These seemingly simple workday tasks are complicated by your co-workers, each of whom has a different means of keeping you away from the phones and closer to the breadline. Take your overbearing boss, for instance. He thinks he's helping by shouting overcomplicated instructions at his employees, but in reality all he does is slow you down. And then there's Chatty Cathy, whose constant prattle will confuse your poor secretary and cause her to mix up the files she's carrying. Swing the momentum back in your favor by triggering a speed boost power-up when you run past the coffee machine, then rack up some extra points in the bonus stages, where you'll discover you're working too hard and are now dreaming about answering phones.

The simple arcade mechanics coupled with the early 80's style graphics and sounds make it hard not to love Zooming Secretary. If you're the type who fancies chasing high scores in games like Mario Bros. or Popeye, you'll want to try Zooming Secretary. You can download the game for free here:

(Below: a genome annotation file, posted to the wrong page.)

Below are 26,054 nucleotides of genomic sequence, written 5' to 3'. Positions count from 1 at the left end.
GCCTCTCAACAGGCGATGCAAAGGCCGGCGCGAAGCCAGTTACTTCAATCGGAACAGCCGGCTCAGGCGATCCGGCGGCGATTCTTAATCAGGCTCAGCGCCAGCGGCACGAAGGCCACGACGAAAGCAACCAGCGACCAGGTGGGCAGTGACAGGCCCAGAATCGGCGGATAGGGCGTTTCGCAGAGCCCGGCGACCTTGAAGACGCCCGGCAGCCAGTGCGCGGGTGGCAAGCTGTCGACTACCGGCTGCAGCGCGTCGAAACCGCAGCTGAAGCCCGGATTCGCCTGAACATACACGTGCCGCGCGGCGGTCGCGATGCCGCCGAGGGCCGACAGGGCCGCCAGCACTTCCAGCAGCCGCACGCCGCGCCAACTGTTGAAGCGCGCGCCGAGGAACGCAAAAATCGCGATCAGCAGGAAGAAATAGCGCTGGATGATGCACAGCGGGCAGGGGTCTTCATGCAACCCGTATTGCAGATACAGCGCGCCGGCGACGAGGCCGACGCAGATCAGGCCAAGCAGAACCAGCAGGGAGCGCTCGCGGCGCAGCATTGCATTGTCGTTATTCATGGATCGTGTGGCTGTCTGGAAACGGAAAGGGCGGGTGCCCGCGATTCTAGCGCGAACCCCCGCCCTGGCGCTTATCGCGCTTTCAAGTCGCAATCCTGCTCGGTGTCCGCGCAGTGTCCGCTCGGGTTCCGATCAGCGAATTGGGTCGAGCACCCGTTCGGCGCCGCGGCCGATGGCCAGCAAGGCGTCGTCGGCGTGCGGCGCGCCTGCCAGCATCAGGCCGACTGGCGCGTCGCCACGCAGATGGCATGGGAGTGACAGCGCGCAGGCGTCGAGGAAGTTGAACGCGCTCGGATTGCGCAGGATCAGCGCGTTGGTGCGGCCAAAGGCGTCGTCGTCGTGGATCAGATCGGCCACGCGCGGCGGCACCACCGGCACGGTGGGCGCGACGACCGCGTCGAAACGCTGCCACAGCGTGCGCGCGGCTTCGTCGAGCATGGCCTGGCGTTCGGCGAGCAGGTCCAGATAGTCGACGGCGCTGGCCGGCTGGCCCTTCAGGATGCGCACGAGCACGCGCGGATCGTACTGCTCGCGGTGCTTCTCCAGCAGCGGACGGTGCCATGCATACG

7 Swingline staplers out of 7

                     And that's why unemployment figures are rising again, folks.

Matthew Conway can be found talking even more nonsense on Twitter at: @Mattaconda

Tuesday, July 29, 2014

Lost in the Minus World - Review # -1: Titanic

Hello, NESQuesters! I'm Matthew Conway, writer of various internet blog-things of no consequence and full-time Retro Gaming Rain Man. I'm here because the proprietor of this fine website asked me to pen a few guest articles for him while he's busy doing other things. I'll never forget when I got the call from Mr. Cornelius. Our conversation went something like this: